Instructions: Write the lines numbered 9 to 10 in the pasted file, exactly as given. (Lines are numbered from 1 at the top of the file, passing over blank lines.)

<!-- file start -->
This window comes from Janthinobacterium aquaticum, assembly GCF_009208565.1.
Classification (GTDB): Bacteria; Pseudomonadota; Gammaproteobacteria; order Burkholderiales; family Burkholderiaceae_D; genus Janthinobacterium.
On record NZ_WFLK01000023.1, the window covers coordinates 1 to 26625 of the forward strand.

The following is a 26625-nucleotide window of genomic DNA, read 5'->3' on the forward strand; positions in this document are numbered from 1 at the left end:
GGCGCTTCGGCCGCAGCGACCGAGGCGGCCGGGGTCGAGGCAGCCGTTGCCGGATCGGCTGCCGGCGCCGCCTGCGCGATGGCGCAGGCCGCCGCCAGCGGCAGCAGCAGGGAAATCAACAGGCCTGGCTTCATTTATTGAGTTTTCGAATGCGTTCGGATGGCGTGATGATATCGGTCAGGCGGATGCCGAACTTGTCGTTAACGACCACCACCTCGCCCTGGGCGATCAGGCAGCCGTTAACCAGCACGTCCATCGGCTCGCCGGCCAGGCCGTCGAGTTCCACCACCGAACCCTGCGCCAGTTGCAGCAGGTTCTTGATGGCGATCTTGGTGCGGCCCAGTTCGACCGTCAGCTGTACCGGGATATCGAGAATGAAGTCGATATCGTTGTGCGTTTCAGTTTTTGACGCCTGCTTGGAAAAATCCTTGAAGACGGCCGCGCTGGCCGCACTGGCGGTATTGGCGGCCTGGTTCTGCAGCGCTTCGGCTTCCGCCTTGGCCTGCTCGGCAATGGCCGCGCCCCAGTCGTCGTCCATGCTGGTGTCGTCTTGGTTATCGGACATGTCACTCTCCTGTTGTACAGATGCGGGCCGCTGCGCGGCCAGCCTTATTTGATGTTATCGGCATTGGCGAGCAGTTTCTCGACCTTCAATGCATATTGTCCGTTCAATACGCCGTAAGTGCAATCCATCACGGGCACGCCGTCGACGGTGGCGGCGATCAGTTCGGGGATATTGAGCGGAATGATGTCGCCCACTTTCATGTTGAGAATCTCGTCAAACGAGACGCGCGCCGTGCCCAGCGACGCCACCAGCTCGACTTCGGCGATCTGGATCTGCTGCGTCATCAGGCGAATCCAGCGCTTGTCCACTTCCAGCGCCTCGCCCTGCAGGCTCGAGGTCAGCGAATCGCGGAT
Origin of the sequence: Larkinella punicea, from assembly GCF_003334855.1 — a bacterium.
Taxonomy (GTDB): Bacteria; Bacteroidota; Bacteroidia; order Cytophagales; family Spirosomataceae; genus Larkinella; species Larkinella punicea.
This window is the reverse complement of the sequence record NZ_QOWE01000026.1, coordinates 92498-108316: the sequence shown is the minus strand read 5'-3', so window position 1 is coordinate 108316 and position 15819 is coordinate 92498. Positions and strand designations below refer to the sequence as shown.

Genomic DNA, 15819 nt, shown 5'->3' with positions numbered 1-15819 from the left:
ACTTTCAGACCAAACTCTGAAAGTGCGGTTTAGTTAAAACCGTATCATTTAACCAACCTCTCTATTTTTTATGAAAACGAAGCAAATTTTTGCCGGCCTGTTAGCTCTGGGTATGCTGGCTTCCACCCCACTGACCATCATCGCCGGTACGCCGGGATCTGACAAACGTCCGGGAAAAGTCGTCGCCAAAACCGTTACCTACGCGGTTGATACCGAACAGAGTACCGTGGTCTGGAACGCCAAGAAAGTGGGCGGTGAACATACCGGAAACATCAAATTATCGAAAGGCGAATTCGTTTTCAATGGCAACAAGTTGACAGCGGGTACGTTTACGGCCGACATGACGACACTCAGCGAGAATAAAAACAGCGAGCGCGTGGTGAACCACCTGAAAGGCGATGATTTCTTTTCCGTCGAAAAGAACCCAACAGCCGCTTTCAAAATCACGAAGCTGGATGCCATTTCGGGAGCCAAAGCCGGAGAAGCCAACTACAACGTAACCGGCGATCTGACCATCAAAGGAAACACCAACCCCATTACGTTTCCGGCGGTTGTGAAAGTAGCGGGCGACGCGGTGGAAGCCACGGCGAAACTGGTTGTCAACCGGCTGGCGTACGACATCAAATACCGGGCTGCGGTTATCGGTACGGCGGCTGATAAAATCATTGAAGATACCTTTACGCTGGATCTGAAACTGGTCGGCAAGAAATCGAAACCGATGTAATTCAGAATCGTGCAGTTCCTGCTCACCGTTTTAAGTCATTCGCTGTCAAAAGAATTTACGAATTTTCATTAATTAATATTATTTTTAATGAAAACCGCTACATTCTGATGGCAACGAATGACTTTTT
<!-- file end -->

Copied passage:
Genomic DNA, 15819 nt, shown 5'->3' with positions numbered 1-15819 from the left:
ACTTTCAGACCAAACTCTGAAAGTGCGGTTTAGTTAAAACCGTATCATTTAACCAACCTCTCTATTTTTTATGAAAACGAAGCAAATTTTTGCCGGCCTGTTAGCTCTGGGTATGCTGGCTTCCACCCCACTGACCATCATCGCCGGTACGCCGGGATCTGACAAACGTCCGGGAAAAGTCGTCGCCAAAACCGTTACCTACGCGGTTGATACCGAACAGAGTACCGTGGTCTGGAACGCCAAGAAAGTGGGCGGTGAACATACCGGAAACATCAAATTATCGAAAGGCGAATTCGTTTTCAATGGCAACAAGTTGACAGCGGGTACGTTTACGGCCGACATGACGACACTCAGCGAGAATAAAAACAGCGAGCGCGTGGTGAACCACCTGAAAGGCGATGATTTCTTTTCCGTCGAAAAGAACCCAACAGCCGCTTTCAAAATCACGAAGCTGGATGCCATTTCGGGAGCCAAAGCCGGAGAAGCCAACTACAACGTAACCGGCGATCTGACCATCAAAGGAAACACCAACCCCATTACGTTTCCGGCGGTTGTGAAAGTAGCGGGCGACGCGGTGGAAGCCACGGCGAAACTGGTTGTCAACCGGCTGGCGTACGACATCAAATACCGGGCTGCGGTTATCGGTACGGCGGCTGATAAAATCATTGAAGATACCTTTACGCTGGATCTGAAACTGGTCGGCAAGAAATCGAAACCGATGTAATTCAGAATCGTGCAGTTCCTGCTCACCGTTTTAAGTCATTCGCTGTCAAAAGAATTTACGAATTTTCATTAATTAATATTATTTTTAATGAAAACCGCTACATTCTGATGGCAACGAATGACTTTTT